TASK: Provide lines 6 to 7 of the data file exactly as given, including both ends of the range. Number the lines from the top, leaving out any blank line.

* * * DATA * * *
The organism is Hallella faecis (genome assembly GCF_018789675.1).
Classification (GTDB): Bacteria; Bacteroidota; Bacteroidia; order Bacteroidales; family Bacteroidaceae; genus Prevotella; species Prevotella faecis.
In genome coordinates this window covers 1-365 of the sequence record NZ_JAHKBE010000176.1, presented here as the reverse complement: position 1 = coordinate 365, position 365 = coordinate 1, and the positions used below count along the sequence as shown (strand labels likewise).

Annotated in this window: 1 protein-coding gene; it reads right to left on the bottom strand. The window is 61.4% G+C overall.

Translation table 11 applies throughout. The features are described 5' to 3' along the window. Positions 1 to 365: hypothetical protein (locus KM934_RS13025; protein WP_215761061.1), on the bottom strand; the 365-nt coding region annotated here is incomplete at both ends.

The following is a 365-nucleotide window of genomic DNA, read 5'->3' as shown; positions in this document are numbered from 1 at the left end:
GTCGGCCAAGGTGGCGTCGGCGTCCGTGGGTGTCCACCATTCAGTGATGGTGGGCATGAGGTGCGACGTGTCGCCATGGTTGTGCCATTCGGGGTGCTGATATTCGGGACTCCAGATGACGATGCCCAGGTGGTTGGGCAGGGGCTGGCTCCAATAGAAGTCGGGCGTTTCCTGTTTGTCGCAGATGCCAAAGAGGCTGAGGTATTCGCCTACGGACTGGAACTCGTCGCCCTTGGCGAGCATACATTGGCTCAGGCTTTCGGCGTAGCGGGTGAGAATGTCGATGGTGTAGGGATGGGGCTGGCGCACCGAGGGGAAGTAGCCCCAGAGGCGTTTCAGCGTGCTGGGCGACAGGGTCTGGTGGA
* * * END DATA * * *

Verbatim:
The following is a 365-nucleotide window of genomic DNA, read 5'->3' as shown; positions in this document are numbered from 1 at the left end:
GTCGGCCAAGGTGGCGTCGGCGTCCGTGGGTGTCCACCATTCAGTGATGGTGGGCATGAGGTGCGACGTGTCGCCATGGTTGTGCCATTCGGGGTGCTGATATTCGGGACTCCAGATGACGATGCCCAGGTGGTTGGGCAGGGGCTGGCTCCAATAGAAGTCGGGCGTTTCCTGTTTGTCGCAGATGCCAAAGAGGCTGAGGTATTCGCCTACGGACTGGAACTCGTCGCCCTTGGCGAGCATACATTGGCTCAGGCTTTCGGCGTAGCGGGTGAGAATGTCGATGGTGTAGGGATGGGGCTGGCGCACCGAGGGGAAGTAGCCCCAGAGGCGTTTCAGCGTGCTGGGCGACAGGGTCTGGTGGA